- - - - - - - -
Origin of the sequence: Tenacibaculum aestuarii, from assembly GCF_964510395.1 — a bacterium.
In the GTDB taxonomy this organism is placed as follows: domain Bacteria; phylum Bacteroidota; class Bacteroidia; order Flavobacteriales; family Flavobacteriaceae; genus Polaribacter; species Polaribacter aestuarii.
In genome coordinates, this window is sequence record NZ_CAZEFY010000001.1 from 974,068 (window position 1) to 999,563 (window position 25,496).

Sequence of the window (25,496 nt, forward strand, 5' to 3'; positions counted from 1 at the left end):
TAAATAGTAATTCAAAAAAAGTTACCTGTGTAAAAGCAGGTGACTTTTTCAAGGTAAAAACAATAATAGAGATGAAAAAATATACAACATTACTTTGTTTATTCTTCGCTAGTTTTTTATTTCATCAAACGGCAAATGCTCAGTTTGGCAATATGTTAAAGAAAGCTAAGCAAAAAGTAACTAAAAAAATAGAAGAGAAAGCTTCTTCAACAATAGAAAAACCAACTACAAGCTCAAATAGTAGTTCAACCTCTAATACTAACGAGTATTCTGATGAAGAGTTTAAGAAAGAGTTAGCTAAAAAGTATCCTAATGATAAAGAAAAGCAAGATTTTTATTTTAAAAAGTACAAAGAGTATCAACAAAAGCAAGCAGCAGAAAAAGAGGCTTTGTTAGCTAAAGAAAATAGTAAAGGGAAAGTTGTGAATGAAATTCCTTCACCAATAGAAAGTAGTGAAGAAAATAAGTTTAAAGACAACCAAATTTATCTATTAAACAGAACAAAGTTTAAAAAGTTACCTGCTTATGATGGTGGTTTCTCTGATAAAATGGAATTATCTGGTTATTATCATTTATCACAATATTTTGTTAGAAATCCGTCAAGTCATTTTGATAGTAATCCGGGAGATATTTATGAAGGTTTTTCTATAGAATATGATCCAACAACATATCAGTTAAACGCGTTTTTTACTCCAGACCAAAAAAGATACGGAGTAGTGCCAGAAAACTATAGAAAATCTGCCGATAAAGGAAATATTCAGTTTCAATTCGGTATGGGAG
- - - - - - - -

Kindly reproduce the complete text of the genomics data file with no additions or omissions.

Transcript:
Origin of the sequence: Tenacibaculum aestuarii, from assembly GCF_964510395.1 — a bacterium.
In the GTDB taxonomy this organism is placed as follows: domain Bacteria; phylum Bacteroidota; class Bacteroidia; order Flavobacteriales; family Flavobacteriaceae; genus Polaribacter; species Polaribacter aestuarii.
In genome coordinates, this window is sequence record NZ_CAZEFY010000001.1 from 974,068 (window position 1) to 999,563 (window position 25,496).

Sequence of the window (25,496 nt, forward strand, 5' to 3'; positions counted from 1 at the left end):
TAAATAGTAATTCAAAAAAAGTTACCTGTGTAAAAGCAGGTGACTTTTTCAAGGTAAAAACAATAATAGAGATGAAAAAATATACAACATTACTTTGTTTATTCTTCGCTAGTTTTTTATTTCATCAAACGGCAAATGCTCAGTTTGGCAATATGTTAAAGAAAGCTAAGCAAAAAGTAACTAAAAAAATAGAAGAGAAAGCTTCTTCAACAATAGAAAAACCAACTACAAGCTCAAATAGTAGTTCAACCTCTAATACTAACGAGTATTCTGATGAAGAGTTTAAGAAAGAGTTAGCTAAAAAGTATCCTAATGATAAAGAAAAGCAAGATTTTTATTTTAAAAAGTACAAAGAGTATCAACAAAAGCAAGCAGCAGAAAAAGAGGCTTTGTTAGCTAAAGAAAATAGTAAAGGGAAAGTTGTGAATGAAATTCCTTCACCAATAGAAAGTAGTGAAGAAAATAAGTTTAAAGACAACCAAATTTATCTATTAAACAGAACAAAGTTTAAAAAGTTACCTGCTTATGATGGTGGTTTCTCTGATAAAATGGAATTATCTGGTTATTATCATTTATCACAATATTTTGTTAGAAATCCGTCAAGTCATTTTGATAGTAATCCGGGAGATATTTATGAAGGTTTTTCTATAGAATATGATCCAACAACATATCAGTTAAACGCGTTTTTTACTCCAGACCAAAAAAGATACGGAGTAGTGCCAGAAAACTATAGAAAATCTGCCGATAAAGGAAATATTCAGTTTCAATTCGGTATGGGAG